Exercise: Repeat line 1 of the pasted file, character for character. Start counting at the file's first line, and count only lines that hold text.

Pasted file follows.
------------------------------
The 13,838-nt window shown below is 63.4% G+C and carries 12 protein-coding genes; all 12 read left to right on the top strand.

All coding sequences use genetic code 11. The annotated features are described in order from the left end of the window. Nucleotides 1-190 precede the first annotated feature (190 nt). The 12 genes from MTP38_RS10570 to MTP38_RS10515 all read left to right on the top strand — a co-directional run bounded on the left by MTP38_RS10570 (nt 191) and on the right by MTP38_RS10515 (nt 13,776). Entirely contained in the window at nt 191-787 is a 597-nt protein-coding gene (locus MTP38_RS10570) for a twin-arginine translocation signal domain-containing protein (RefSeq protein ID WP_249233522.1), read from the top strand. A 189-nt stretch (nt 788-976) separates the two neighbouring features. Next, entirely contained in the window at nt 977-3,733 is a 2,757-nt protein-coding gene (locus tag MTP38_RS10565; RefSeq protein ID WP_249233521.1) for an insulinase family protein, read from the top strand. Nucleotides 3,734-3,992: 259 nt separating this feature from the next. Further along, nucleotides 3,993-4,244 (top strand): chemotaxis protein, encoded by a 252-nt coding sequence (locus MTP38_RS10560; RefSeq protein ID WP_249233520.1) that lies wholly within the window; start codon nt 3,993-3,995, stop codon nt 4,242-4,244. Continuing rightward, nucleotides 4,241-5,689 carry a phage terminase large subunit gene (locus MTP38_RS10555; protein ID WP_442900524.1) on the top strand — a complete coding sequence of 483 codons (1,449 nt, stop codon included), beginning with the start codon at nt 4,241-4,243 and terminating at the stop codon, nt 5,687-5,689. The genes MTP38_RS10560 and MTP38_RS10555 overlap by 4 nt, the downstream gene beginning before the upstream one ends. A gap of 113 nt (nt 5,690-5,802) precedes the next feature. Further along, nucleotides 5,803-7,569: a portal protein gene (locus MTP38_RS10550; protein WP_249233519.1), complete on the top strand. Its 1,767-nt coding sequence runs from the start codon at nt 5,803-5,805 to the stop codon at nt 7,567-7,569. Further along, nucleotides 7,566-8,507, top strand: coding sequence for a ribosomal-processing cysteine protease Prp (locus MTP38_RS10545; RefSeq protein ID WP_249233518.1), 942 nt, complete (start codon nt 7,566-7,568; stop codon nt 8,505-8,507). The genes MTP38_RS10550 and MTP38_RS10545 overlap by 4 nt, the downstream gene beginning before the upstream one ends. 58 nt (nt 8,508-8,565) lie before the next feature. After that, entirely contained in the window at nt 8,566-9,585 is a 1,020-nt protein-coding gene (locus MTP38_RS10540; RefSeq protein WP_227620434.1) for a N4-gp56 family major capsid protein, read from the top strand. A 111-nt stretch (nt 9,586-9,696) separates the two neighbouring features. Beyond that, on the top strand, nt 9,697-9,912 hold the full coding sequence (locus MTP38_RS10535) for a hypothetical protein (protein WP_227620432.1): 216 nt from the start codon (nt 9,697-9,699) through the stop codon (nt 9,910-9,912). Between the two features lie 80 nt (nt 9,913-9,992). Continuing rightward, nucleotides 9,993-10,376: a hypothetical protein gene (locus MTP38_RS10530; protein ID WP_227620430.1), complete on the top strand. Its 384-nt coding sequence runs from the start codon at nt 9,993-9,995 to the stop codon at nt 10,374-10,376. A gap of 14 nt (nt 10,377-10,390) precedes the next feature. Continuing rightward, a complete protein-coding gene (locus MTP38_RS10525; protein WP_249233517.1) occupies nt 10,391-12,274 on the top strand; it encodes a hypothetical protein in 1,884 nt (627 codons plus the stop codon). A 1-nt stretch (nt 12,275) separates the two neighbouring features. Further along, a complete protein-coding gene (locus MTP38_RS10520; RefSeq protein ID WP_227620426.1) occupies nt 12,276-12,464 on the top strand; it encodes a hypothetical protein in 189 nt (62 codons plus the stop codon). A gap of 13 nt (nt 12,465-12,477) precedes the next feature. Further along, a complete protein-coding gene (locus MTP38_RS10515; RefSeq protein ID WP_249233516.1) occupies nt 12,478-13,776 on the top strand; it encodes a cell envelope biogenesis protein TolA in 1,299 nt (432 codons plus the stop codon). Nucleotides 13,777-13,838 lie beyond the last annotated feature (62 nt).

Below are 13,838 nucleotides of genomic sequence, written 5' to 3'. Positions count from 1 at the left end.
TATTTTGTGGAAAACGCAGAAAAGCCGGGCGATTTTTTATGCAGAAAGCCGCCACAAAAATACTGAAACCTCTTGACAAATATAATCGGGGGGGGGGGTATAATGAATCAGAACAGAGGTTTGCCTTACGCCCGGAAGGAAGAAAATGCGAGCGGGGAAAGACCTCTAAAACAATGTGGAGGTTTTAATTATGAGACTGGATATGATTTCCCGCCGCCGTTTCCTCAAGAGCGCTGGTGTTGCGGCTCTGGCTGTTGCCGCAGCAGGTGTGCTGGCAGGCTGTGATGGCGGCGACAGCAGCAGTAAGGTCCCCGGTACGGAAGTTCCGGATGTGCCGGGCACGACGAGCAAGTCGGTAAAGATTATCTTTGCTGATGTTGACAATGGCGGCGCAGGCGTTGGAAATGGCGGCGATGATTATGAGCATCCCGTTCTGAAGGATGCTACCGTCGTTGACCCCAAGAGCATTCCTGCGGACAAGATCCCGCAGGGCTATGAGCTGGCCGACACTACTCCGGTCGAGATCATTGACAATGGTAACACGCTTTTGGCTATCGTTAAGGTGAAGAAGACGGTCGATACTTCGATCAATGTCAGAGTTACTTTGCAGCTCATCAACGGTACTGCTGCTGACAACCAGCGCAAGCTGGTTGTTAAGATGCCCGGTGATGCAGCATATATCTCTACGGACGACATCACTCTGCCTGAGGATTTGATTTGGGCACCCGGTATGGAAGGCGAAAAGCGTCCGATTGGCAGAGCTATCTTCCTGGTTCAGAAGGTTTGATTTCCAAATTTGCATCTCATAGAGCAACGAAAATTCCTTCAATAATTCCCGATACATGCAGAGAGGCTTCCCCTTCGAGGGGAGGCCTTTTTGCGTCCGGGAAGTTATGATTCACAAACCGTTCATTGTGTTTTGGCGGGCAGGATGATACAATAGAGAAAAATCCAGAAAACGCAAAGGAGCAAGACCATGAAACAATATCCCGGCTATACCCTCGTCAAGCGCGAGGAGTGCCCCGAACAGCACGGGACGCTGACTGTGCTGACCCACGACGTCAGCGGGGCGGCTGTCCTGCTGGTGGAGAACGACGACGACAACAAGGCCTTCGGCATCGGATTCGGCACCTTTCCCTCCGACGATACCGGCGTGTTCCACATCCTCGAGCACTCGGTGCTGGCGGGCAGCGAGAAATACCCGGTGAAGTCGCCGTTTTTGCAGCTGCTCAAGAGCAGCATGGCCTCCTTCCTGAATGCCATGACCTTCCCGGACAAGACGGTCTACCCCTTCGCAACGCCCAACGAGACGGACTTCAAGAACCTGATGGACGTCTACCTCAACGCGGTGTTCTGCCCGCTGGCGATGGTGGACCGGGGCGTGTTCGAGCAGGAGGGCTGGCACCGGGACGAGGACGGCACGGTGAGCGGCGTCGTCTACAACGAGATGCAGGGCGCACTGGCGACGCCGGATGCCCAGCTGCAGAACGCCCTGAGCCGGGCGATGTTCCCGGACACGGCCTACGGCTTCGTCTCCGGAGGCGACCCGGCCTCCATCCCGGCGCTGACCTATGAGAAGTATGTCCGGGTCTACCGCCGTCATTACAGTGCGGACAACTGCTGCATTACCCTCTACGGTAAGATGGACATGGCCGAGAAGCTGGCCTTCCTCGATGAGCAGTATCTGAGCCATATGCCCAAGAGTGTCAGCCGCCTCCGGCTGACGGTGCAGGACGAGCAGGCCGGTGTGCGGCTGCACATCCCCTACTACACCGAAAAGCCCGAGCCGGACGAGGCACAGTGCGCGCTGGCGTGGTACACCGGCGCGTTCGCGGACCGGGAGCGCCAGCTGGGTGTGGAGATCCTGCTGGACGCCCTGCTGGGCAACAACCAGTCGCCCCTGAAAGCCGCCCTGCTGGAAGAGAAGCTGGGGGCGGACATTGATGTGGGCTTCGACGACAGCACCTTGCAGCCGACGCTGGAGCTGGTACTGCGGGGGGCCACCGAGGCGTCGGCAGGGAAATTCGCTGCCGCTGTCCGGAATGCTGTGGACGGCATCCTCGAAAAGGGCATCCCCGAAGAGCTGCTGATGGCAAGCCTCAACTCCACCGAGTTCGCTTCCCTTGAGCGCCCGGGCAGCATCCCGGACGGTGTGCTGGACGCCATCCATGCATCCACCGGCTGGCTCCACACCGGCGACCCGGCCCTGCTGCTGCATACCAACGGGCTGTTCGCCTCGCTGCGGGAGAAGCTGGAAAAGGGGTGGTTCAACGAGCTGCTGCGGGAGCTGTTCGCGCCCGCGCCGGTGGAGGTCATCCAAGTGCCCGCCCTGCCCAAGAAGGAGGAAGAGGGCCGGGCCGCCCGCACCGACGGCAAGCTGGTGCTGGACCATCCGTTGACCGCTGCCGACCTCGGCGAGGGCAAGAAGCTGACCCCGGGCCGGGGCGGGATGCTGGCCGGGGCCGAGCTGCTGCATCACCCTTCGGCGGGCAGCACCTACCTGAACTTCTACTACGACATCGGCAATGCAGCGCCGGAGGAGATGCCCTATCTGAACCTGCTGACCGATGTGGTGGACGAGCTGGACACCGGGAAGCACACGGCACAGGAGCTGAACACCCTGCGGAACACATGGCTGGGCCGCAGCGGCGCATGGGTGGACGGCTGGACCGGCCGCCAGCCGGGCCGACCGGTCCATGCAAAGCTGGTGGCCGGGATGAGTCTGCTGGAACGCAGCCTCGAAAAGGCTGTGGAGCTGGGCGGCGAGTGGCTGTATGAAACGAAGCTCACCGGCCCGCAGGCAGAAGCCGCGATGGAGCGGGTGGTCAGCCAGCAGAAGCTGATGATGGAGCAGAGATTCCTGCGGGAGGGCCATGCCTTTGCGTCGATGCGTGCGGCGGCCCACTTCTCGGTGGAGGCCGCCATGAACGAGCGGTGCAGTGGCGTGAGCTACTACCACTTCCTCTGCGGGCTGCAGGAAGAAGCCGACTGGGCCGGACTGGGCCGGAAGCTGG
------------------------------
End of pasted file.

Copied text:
The 13,838-nt window shown below is 63.4% G+C and carries 12 protein-coding genes; all 12 read left to right on the top strand.